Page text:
Book Review: The Hidden Kingdom of Fungi by Keith Seifert

This new book from Keith Seifert says that it explores the microscopic world in our forests, home and bodies, yes, bodies.  I don't know if I am fascinated or nervous.  Keith has been studying fungi for more than forty years and was president of the International Mycological Association.  

I have not paid for this book and I have not been paid to write this review.  My words and opinions are my own.  I know a few sketchy facts about fungi but really I know next to nothing so this book was of great interest to me.  The more I read this book, the more I realised how tiny my knowledge was.

Keith starts the book telling us how he became interested in mycology, right from when he was a small child gardening with his parents.  This book is a comprehensive overview of his knowledge, it is detailed and meticulous and also very accessible.  You can of course avoid the Fungal Classification section at the end of the book but if you are interested in the deep science of the book then it is there for you.  This is a book at you can read at your own level to gain a lot from.

The books takes us through sections on fungi in forests and in farming.  He talks about the relationships between fungi, how some are perceived as more useful than others.  How some fungi protect their hosts to the detriments of others.  It is fascinating.

There are sections on every aspect of fungi that you can (or did not) think of.  Keith talks to us about air-born fungi and about how understanding about how fungi works can help us improve sustainability in our farming methods.  You might not want to invite him into your home as he tells us the first thing he does when entering a house is to look for signs of fungus.  Apparently people get uneasy when he does this, what a surprise! He is looking at dust (please don't visit me) and particles in the sunlight and the moulds and bloches that appear in various places in the home: around sinks, in the fridge and the grouting in-between tiles to name but a few and these are just the ones that can be seen.  He also talks about the unseen fungi, the ones rotting the wooden frames of homes, the ones under the floor, the ones everywhere.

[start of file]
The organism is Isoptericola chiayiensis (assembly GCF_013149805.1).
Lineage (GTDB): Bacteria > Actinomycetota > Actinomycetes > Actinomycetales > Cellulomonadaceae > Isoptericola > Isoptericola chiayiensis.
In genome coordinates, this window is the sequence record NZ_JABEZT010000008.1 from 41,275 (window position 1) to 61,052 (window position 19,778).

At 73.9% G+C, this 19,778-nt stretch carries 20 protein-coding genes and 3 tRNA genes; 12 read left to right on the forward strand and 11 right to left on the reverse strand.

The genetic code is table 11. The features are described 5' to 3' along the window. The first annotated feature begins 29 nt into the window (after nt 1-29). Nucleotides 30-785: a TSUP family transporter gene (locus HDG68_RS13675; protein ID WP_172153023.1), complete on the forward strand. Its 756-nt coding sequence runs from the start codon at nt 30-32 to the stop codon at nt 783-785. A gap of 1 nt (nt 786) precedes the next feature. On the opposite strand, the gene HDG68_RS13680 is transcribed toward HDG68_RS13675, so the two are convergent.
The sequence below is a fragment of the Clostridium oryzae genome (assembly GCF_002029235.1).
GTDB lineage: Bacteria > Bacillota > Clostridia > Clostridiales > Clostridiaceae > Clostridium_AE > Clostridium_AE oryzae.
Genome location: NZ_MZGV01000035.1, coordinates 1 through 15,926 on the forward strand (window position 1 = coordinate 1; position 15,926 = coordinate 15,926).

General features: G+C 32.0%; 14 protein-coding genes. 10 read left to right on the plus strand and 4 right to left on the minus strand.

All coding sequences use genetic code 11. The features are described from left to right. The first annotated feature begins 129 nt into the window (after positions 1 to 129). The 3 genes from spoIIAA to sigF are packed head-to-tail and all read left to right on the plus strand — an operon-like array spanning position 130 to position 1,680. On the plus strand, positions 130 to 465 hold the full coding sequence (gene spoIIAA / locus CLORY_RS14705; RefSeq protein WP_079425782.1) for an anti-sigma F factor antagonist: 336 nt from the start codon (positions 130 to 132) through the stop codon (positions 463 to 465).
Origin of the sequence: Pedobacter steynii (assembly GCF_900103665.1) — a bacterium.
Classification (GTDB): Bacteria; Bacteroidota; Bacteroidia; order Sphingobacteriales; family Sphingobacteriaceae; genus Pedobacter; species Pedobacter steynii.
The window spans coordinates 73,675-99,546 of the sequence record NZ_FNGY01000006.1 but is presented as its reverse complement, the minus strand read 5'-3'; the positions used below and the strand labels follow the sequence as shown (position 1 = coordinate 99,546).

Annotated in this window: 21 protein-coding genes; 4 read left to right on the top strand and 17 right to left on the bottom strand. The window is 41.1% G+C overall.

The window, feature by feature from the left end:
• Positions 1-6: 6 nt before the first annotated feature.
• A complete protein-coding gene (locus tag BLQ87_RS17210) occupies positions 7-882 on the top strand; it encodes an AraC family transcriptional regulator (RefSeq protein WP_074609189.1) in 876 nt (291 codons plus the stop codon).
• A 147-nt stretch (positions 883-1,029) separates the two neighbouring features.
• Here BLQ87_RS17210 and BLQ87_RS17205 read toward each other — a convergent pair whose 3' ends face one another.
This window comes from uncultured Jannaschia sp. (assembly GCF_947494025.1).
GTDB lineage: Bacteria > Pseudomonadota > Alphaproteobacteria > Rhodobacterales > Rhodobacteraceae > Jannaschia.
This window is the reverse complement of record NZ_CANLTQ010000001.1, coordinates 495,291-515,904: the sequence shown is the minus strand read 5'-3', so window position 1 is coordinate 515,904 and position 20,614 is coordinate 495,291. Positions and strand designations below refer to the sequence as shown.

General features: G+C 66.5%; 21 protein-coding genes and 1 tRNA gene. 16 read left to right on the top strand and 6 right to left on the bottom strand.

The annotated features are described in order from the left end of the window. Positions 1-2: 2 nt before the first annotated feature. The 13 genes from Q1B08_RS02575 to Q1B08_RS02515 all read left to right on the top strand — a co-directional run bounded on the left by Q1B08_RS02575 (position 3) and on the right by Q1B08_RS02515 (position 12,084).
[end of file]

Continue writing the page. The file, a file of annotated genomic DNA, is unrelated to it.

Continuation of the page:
I learned was that yeast is a fungus.  Apparently up to 10 million yeast cells live on the average scalp and it is thought they help protect our skin from drying out and ward off infectious microbes.  Let us not even get into discussions about fungal infections: ringworm and the like.  Of course yeasts are also very useful, they are used extensively in baking and brewing.

Fungi have been researched for many years for their positive aspects.  Penicillin is derived from fungi as is Quorn, the vegetarian meat substitute.  Keith closes the book looking at the scientific developments that already benefit our lives from the study of mycology.  He talks of how enzymes derived from rotting wood are used to create chemicals that reduce the odour from paper mills and about the development of biofuels that rely on fungi to break down cellulose.  Even our stone-washed denim jeans usually involves the softening of the denim using fungi to break down the cellulases.

Of course widening the use of fungi can bring problems too.  Moving plants and animals across the globe brings all sorts of fungi and other issues with them that can lead to disease.  Possibly, we are told, that fungal infections might have been involved in the extinction of the dinosaurs.  Keith is not suggesting that they died from athletes foot, but that as the planet cooled dinosaurs could not increase their body temperature enough to fight off pathogenic moulds.

Keith is a man on a mission to encourage us to understand and recognise the fungi around us: to identify the benefits and realise the downsides.  This book is an intelligent and thoughtful insight into this world........ but I am still not inviting him to visit my home.....

The Hidden Kingdom of Fungi by Keith Seifert is published by Greystone Books 


Take care and be kind.


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